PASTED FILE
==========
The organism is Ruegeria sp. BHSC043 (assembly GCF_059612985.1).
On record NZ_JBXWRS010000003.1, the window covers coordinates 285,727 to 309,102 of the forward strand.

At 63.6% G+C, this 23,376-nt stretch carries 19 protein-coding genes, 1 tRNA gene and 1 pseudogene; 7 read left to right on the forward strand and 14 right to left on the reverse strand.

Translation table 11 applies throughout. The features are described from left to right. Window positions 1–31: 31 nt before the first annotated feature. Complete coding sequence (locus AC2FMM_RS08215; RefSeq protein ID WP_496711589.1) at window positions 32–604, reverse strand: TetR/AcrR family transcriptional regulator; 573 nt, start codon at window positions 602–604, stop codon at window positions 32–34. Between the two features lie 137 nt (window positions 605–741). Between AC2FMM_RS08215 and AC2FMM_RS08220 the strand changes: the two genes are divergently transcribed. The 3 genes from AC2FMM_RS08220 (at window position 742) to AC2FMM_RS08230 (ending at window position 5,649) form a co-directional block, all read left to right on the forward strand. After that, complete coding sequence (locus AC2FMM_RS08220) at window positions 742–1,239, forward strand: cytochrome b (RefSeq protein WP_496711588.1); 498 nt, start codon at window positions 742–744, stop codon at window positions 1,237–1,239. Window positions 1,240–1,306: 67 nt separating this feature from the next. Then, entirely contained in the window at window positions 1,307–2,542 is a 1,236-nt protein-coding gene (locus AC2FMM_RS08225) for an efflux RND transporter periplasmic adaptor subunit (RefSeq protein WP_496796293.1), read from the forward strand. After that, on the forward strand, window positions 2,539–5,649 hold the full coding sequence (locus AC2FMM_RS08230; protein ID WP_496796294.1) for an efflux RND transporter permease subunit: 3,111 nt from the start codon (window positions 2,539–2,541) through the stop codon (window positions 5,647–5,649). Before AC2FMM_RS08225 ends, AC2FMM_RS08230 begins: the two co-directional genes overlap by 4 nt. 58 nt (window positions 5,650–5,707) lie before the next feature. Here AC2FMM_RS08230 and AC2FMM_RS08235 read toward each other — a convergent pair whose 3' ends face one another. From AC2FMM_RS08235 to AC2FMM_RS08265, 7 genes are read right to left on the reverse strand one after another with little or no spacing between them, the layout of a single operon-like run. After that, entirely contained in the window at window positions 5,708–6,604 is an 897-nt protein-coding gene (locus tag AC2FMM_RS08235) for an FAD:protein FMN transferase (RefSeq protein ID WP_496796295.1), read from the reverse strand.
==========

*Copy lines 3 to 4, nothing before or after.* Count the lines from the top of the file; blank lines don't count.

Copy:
At 63.6% G+C, this 23,376-nt stretch carries 19 protein-coding genes, 1 tRNA gene and 1 pseudogene; 7 read left to right on the forward strand and 14 right to left on the reverse strand.

Translation table 11 applies throughout. The features are described from left to right. Window positions 1–31: 31 nt before the first annotated feature. Complete coding sequence (locus AC2FMM_RS08215; RefSeq protein ID WP_496711589.1) at window positions 32–604, reverse strand: TetR/AcrR family transcriptional regulator; 573 nt, start codon at window positions 602–604, stop codon at window positions 32–34. Between the two features lie 137 nt (window positions 605–741). Between AC2FMM_RS08215 and AC2FMM_RS08220 the strand changes: the two genes are divergently transcribed. The 3 genes from AC2FMM_RS08220 (at window position 742) to AC2FMM_RS08230 (ending at window position 5,649) form a co-directional block, all read left to right on the forward strand. After that, complete coding sequence (locus AC2FMM_RS08220) at window positions 742–1,239, forward strand: cytochrome b (RefSeq protein WP_496711588.1); 498 nt, start codon at window positions 742–744, stop codon at window positions 1,237–1,239. Window positions 1,240–1,306: 67 nt separating this feature from the next. Then, entirely contained in the window at window positions 1,307–2,542 is a 1,236-nt protein-coding gene (locus AC2FMM_RS08225) for an efflux RND transporter periplasmic adaptor subunit (RefSeq protein WP_496796293.1), read from the forward strand. After that, on the forward strand, window positions 2,539–5,649 hold the full coding sequence (locus AC2FMM_RS08230; protein ID WP_496796294.1) for an efflux RND transporter permease subunit: 3,111 nt from the start codon (window positions 2,539–2,541) through the stop codon (window positions 5,647–5,649). Before AC2FMM_RS08225 ends, AC2FMM_RS08230 begins: the two co-directional genes overlap by 4 nt. 58 nt (window positions 5,650–5,707) lie before the next feature. Here AC2FMM_RS08230 and AC2FMM_RS08235 read toward each other — a convergent pair whose 3' ends face one another. From AC2FMM_RS08235 to AC2FMM_RS08265, 7 genes are read right to left on the reverse strand one after another with little or no spacing between them, the layout of a single operon-like run. After that, entirely contained in the window at window positions 5,708–6,604 is an 897-nt protein-coding gene (locus tag AC2FMM_RS08235) for an FAD:protein FMN transferase (RefSeq protein ID WP_496796295.1), read from the reverse strand.